Why it makes sense to invest in an AED for your Business, organisation or home!

Why it makes sense to invest in an AED for your Business, organisation or home!

Have you ever taken the time to think how much a life is worth? What if someone you knew (work colleague or family member?) had a heart attack in front of you, could you assist? Do you have the right equipment on hand if they did?

 Cardio vascular disease

Cardio vascular disease (CVD) remains the leading cause of death worldwide as of 2017 data from the Australian Bureau of Statistics (ABS). In Australia the prevalence of heart disease is approximately one in twenty (4.8% or 1.2 million people), this has remained fairly consistent over time.

Heart Attacks (Myocardial Infarction) causes’ permanent damage to the heart muscle, so a quick response time to treat the victim is paramount. We are lucky here in Australia, between 2007- 2015 there has been a 37% decline in the heart attack rate down to 339 per 100,000 people. However, medical professionals all agree that it is still far too high. A major issue is that less than 1 in 10 people survive out-of-hospital cardiac arrests – mainly because no one was able to provide the necessary first aid.

Heart Attack Risk Factors include:

  • Age (males over 45 and females over 55)
  • Tobacco use
  • High Blood pressure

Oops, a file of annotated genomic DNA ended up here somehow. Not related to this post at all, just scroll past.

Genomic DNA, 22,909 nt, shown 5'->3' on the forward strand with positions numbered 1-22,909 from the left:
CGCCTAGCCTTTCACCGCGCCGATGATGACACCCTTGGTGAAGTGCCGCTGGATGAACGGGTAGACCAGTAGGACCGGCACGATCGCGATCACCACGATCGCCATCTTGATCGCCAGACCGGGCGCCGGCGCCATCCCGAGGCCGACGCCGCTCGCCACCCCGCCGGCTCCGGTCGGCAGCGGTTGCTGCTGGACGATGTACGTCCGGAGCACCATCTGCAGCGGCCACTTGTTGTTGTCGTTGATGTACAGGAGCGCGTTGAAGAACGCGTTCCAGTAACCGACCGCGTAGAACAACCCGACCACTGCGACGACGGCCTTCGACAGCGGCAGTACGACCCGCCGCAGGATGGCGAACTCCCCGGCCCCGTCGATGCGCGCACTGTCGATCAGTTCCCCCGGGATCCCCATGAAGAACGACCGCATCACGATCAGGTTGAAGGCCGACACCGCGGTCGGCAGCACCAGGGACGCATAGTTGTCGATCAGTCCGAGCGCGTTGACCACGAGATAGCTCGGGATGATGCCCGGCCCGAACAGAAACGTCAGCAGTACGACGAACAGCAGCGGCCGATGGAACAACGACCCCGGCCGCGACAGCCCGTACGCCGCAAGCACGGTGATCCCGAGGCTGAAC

• High blood cholesterol
  • Obesity
  • Diabetes
  • Family history of heart disease
  • Stress
  • Illicit drug use
  • Certain autoimmune conditions
  • Lack of physical activity etc.

Now not all heart attacks are the same, it depends on several factors. However, what is important is the response. The best time to treat a heart attack is within one hour of the onset of the first symptoms with the right equipment. When a heart attack occurs, there’s a limited amount of time before significant and long-lasting damage occurs to the heart muscle. Improving the survival rate by activating the ‘chain of Survival’ (a term which describes the sequence of events that must take place in rapid succession to increase the odds of survival from sudden cardiac arrest) is of the up-most importance. The four interdependent links in the ‘chain of survival are;

  • Early access,
  • Early CPR,
  • Early defibrillation and,
  • Early advanced cardiac life support

So, ask yourself;

-Do you know of anyone who has the ‘risk factors that increase their chances of developing CVD?

-Could you assist if they were having a heart attack?

 First Response

Most organisations and workplaces have access to basic emergency equipment and processes such as:

  • First-Aid equipment
  • Eye wash/showers
  • Trained first responders
  • Emergency plans/procedures (developed and in place)

However, being prepared for Emergency Management is much more than just having basic equipment and procedures in place.

But what about at home. Most homes may have a first-aid kit lying around somewhere with maybe one family member first-aid trained (or had received training in the past). However, there are no real programs in place to monitors these items in the homes.